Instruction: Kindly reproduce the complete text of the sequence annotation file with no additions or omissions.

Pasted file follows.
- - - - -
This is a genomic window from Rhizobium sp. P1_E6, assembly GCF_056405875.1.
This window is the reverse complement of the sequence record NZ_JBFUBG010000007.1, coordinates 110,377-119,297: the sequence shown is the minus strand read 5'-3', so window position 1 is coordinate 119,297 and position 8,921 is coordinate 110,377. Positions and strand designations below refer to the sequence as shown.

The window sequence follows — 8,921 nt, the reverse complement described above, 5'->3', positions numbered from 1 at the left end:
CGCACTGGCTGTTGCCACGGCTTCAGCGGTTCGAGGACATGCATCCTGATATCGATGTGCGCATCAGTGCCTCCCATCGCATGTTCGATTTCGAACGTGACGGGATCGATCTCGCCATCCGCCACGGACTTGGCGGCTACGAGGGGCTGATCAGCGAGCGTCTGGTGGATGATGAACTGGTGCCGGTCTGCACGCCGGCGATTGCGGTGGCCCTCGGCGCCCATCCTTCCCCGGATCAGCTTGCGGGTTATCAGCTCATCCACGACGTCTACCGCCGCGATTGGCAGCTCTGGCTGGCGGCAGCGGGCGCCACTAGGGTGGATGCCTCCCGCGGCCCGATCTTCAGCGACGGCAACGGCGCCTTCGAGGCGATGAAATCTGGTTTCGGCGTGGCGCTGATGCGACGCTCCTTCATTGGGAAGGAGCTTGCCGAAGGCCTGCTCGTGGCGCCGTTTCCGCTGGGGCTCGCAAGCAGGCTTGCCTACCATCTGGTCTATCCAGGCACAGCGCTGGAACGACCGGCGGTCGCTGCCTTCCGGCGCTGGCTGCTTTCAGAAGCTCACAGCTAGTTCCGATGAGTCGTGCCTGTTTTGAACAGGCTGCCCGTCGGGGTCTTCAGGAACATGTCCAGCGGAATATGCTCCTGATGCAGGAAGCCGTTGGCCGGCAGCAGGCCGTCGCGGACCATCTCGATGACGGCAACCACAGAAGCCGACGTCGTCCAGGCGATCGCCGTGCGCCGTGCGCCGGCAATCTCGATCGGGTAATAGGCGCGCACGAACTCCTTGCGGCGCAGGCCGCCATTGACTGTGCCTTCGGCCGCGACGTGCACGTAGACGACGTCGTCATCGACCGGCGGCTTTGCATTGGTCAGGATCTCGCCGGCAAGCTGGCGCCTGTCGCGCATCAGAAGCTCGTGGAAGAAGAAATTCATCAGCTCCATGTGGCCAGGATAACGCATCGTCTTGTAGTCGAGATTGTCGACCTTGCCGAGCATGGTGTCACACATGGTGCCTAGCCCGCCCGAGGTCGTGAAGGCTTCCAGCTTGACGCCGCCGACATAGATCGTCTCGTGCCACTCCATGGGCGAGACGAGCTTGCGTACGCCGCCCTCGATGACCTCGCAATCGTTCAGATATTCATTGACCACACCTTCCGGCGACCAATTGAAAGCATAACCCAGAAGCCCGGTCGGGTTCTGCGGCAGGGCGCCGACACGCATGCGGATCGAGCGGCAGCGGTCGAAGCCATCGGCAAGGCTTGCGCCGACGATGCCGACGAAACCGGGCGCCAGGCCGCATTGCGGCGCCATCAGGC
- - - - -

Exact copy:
This is a genomic window from Rhizobium sp. P1_E6, assembly GCF_056405875.1.
This window is the reverse complement of the sequence record NZ_JBFUBG010000007.1, coordinates 110,377-119,297: the sequence shown is the minus strand read 5'-3', so window position 1 is coordinate 119,297 and position 8,921 is coordinate 110,377. Positions and strand designations below refer to the sequence as shown.

The window sequence follows — 8,921 nt, the reverse complement described above, 5'->3', positions numbered from 1 at the left end:
CGCACTGGCTGTTGCCACGGCTTCAGCGGTTCGAGGACATGCATCCTGATATCGATGTGCGCATCAGTGCCTCCCATCGCATGTTCGATTTCGAACGTGACGGGATCGATCTCGCCATCCGCCACGGACTTGGCGGCTACGAGGGGCTGATCAGCGAGCGTCTGGTGGATGATGAACTGGTGCCGGTCTGCACGCCGGCGATTGCGGTGGCCCTCGGCGCCCATCCTTCCCCGGATCAGCTTGCGGGTTATCAGCTCATCCACGACGTCTACCGCCGCGATTGGCAGCTCTGGCTGGCGGCAGCGGGCGCCACTAGGGTGGATGCCTCCCGCGGCCCGATCTTCAGCGACGGCAACGGCGCCTTCGAGGCGATGAAATCTGGTTTCGGCGTGGCGCTGATGCGACGCTCCTTCATTGGGAAGGAGCTTGCCGAAGGCCTGCTCGTGGCGCCGTTTCCGCTGGGGCTCGCAAGCAGGCTTGCCTACCATCTGGTCTATCCAGGCACAGCGCTGGAACGACCGGCGGTCGCTGCCTTCCGGCGCTGGCTGCTTTCAGAAGCTCACAGCTAGTTCCGATGAGTCGTGCCTGTTTTGAACAGGCTGCCCGTCGGGGTCTTCAGGAACATGTCCAGCGGAATATGCTCCTGATGCAGGAAGCCGTTGGCCGGCAGCAGGCCGTCGCGGACCATCTCGATGACGGCAACCACAGAAGCCGACGTCGTCCAGGCGATCGCCGTGCGCCGTGCGCCGGCAATCTCGATCGGGTAATAGGCGCGCACGAACTCCTTGCGGCGCAGGCCGCCATTGACTGTGCCTTCGGCCGCGACGTGCACGTAGACGACGTCGTCATCGACCGGCGGCTTTGCATTGGTCAGGATCTCGCCGGCAAGCTGGCGCCTGTCGCGCATCAGAAGCTCGTGGAAGAAGAAATTCATCAGCTCCATGTGGCCAGGATAACGCATCGTCTTGTAGTCGAGATTGTCGACCTTGCCGAGCATGGTGTCACACATGGTGCCTAGCCCGCCCGAGGTCGTGAAGGCTTCCAGCTTGACGCCGCCGACATAGATCGTCTCGTGCCACTCCATGGGCGAGACGAGCTTGCGTACGCCGCCCTCGATGACCTCGCAATCGTTCAGATATTCATTGACCACACCTTCCGGCGACCAATTGAAAGCATAACCCAGAAGCCCGGTCGGGTTCTGCGGCAGGGCGCCGACACGCATGCGGATCGAGCGGCAGCGGTCGAAGCCATCGGCAAGGCTTGCGCCGACGATGCCGACGAAACCGGGCGCCAGGCCGCATTGCGGCGCCATCAGGC